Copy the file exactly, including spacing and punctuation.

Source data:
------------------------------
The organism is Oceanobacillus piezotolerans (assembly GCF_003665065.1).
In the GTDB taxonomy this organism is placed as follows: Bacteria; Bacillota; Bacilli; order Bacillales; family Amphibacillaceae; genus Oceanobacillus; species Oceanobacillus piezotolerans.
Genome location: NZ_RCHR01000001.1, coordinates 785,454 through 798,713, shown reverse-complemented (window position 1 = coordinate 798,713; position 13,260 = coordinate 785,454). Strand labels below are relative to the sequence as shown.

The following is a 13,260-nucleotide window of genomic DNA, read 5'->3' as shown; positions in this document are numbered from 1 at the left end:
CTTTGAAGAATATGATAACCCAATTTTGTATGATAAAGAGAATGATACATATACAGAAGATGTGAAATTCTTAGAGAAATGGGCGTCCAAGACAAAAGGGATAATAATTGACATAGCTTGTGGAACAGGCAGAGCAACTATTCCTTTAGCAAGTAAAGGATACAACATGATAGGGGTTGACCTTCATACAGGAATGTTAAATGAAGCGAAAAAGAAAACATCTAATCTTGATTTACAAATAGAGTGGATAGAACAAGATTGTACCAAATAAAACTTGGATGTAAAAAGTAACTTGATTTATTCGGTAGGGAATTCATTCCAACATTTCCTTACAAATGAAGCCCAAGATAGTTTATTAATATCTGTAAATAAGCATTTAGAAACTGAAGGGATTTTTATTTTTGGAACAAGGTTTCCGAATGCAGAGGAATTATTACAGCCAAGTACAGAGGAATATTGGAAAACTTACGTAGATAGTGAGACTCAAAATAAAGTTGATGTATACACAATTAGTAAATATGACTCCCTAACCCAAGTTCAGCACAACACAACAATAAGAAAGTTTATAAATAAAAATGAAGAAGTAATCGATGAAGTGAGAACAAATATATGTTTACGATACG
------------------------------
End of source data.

The organism is Oceanobacillus piezotolerans (assembly GCF_003665065.1).
In the GTDB taxonomy this organism is placed as follows: Bacteria; Bacillota; Bacilli; order Bacillales; family Amphibacillaceae; genus Oceanobacillus; species Oceanobacillus piezotolerans.
Genome location: NZ_RCHR01000001.1, coordinates 785,454 through 798,713, shown reverse-complemented (window position 1 = coordinate 798,713; position 13,260 = coordinate 785,454). Strand labels below are relative to the sequence as shown.

The following is a 13,260-nucleotide window of genomic DNA, read 5'->3' as shown; positions in this document are numbered from 1 at the left end:
CTTTGAAGAATATGATAACCCAATTTTGTATGATAAAGAGAATGATACATATACAGAAGATGTGAAATTCTTAGAGAAATGGGCGTCCAAGACAAAAGGGATAATAATTGACATAGCTTGTGGAACAGGCAGAGCAACTATTCCTTTAGCAAGTAAAGGATACAACATGATAGGGGTTGACCTTCATACAGGAATGTTAAATGAAGCGAAAAAGAAAACATCTAATCTTGATTTACAAATAGAGTGGATAGAACAAGATTGTACCAAATAAAACTTGGATGTAAAAAGTAACTTGATTTATTCGGTAGGGAATTCATTCCAACATTTCCTTACAAATGAAGCCCAAGATAGTTTATTAATATCTGTAAATAAGCATTTAGAAACTGAAGGGATTTTTATTTTTGGAACAAGGTTTCCGAATGCAGAGGAATTATTACAGCCAAGTACAGAGGAATATTGGAAAACTTACGTAGATAGTGAGACTCAAAATAAAGTTGATGTATACACAATTAGTAAATATGACTCCCTAACCCAAGTTCAGCACAACACAACAATAAGAAAGTTTATAAATAAAAATGAAGAAGTAATCGATGAAGTGAGAACAAATATATGTTTACGATACG